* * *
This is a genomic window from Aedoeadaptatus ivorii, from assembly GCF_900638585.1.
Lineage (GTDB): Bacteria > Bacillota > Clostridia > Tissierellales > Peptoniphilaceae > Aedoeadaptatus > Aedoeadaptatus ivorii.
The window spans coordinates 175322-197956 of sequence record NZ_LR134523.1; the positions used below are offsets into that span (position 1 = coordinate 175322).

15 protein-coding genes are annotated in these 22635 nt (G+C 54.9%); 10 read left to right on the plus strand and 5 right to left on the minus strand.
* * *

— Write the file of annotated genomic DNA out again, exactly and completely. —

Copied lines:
This is a genomic window from Aedoeadaptatus ivorii, from assembly GCF_900638585.1.
Lineage (GTDB): Bacteria > Bacillota > Clostridia > Tissierellales > Peptoniphilaceae > Aedoeadaptatus > Aedoeadaptatus ivorii.
The window spans coordinates 175322-197956 of sequence record NZ_LR134523.1; the positions used below are offsets into that span (position 1 = coordinate 175322).

15 protein-coding genes are annotated in these 22635 nt (G+C 54.9%); 10 read left to right on the plus strand and 5 right to left on the minus strand.